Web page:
Egypt's unstable regime
|Wednesday, January 26,2011 12:24|
Egyptians have finally decided to discard their apathy and call for change.Whether inspired by Tunisia or affected by its enthusiasm, the demonstrations in Egypt are truly a welcome change. Conditions may change for better or worse depending on what people do. In this case, there are angry people, who are fed up. Unfortunately, people’s anger had to be aroused in order to initiate change. Angry people are not constructive, however, it is foolish to think that things will change when everyone is passive.
Egypt's scheduled Day of Rage has been monitored worldwide. There are many wrongs that must be righted. The serious problem is one of principle. It is not just a preference and it has left a massive gap in the ethical fabric of life. Egyptians have realized this, and have acknowledged that it must be righted and have moved in full force within the circle of their influence, possessing the seed for a true revolution.
It is difficult to ignore the glaring problems in front of them. The opposition in Egypt have realized the extent of their burden, and cannot be shaken and will not run away. They have become the messengers; the movers of the movement. They fully understand that the real meaning of passion is to be the catalyst making people take the initiative, calling for a peaceful uprising, which unfortunately, turned deadly with victims in Suez, Alexandria and Cairo.
The loss of human life is always saddening, but it is sometimes necessary and regardless of the risks involved, people have decided to take the first steps of reform despite the West’s passive reactions to issues surrounding the people of the Middle East. The people are voicing their dissent against a tyrannical dictator, meeting the need for revolution and change.
With this insight, the opposition, which includes members from the Muslim Brotherhood, Kefaya, AlGhad Party, AlWafd Party, Karama and others who may differ in ideology, have collaborated on common ground, understanding that although the results might be small, they are promising and are leading in the right direction.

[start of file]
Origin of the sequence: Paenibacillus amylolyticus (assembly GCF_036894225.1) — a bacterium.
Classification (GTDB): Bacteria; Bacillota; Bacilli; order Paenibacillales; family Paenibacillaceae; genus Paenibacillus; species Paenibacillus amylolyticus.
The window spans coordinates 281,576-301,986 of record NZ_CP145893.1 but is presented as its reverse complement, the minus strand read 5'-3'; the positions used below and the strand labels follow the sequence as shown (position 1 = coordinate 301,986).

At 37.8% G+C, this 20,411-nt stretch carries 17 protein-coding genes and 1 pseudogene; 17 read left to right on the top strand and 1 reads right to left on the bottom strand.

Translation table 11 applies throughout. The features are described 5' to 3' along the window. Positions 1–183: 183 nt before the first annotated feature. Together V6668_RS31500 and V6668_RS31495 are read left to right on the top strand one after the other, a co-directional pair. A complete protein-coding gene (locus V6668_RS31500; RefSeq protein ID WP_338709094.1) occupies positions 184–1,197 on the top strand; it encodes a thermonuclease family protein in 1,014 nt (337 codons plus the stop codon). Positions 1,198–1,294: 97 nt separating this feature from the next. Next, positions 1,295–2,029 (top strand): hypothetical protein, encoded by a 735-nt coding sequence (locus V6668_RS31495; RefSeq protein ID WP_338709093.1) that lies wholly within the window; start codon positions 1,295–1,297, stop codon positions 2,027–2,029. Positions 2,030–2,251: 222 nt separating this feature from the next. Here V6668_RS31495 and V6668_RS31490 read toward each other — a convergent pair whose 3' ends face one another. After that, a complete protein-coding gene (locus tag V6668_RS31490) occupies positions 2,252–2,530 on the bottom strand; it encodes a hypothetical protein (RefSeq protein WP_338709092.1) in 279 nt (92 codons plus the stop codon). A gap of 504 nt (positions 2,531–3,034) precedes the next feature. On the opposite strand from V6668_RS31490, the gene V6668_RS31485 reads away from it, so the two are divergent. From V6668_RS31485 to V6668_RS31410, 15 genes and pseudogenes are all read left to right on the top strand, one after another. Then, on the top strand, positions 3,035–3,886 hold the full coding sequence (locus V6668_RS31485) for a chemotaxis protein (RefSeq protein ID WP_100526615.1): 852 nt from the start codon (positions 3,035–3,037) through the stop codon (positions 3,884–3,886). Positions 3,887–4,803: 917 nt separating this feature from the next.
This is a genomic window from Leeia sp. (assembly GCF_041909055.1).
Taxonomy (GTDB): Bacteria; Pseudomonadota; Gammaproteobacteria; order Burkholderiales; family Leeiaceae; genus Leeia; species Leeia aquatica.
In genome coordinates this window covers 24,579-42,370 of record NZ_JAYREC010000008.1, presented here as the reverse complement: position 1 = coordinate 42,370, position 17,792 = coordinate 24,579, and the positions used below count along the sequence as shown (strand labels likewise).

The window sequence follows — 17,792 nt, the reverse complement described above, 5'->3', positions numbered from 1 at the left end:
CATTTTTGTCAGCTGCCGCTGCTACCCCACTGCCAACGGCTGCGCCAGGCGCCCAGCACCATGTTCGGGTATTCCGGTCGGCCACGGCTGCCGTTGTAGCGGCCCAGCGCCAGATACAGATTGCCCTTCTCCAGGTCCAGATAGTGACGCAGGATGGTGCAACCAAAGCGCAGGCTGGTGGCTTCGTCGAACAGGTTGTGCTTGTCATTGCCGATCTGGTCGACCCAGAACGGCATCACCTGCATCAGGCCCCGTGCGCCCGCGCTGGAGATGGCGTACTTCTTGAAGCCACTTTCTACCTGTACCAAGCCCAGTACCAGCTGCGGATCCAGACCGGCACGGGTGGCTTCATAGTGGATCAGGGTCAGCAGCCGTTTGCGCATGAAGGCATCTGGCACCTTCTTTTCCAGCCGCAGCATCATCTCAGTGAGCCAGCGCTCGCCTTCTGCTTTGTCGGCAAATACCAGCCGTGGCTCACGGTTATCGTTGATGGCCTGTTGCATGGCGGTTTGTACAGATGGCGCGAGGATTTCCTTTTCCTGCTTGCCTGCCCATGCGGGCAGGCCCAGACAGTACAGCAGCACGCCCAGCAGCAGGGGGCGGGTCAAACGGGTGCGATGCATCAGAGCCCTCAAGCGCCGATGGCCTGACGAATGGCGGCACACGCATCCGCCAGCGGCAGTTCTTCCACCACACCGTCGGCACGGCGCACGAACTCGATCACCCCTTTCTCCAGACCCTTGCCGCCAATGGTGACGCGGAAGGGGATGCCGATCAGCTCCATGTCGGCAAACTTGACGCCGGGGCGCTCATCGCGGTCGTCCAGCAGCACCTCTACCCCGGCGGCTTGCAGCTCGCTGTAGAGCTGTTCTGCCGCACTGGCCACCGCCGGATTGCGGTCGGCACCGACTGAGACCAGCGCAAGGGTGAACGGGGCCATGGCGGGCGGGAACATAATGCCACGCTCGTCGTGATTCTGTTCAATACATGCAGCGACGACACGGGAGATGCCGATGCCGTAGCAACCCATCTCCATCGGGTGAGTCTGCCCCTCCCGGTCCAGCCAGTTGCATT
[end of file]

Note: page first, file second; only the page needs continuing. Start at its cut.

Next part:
TENS OF thousands of Egyptians took to the streets of Cairo and other cities Tuesday in an unprecedented outburst of protest against the regime of Hosni Mubarak. Inspired by Tunisia's popular uprising, they demanded political concessions that Mr. Mubarak's rotting government should have made long ago: an end to emergency laws, freedom for political activity and a limit on the president's tenure in office. The United States has said that it favors such reforms. But when Secretary of State Hillary Rodham Clinton was asked about the demonstrations, she foolishly threw the administration's weight behind the 82-year-old Mr. Mubarak.
"Our assessment is that the Egyptian government is stable and is looking for ways to respond to the legitimate needs and interests of the Egyptian people," Ms. Clinton said.
The secretary's words suggested that the administration remains dangerously behind the pace of events in the Middle East. It failed to anticipate Tunisia's revolution; days before President Zine el-Abidine Ben Ali was driven from the country Ms. Clinton said the United States was "not taking sides" between the dictator and his protesting people. Last week President Obama called Mr. Mubarak but said nothing about the political situation in Egypt - including the regime's plan to hold a one-sided presidential "election" this fall that would extend Mr. Mubarak's mandate for another six years.
Tuesday's events suggested that the Cairo government is not at all stable. Three people were killed in the occasionally violent demonstrations, and thousands of protesters remained camped in Cairo's central Tahrir Square overnight. They will not be easily satisfied - because Mr. Mubarak in fact is not trying to "respond to legitimate needs and interests." Instead the government is seeking to perpetuate itself in power by force, and pave the way for an eventual dynastic succession to power by Mr. Mubarak's son.
Egypt has been a vital ally of the United States, and a potential change of regime there is frightening to many in Washington, especially given the strength of the country's Islamist movement. Those concerns are legitimate. But blind U.S. backing for Mr. Mubarak makes a political disaster in Egypt more rather than less likely. Instead of stressing the government's stability, Ms. Clinton and Mr. Obama need to begin talking about how it must change.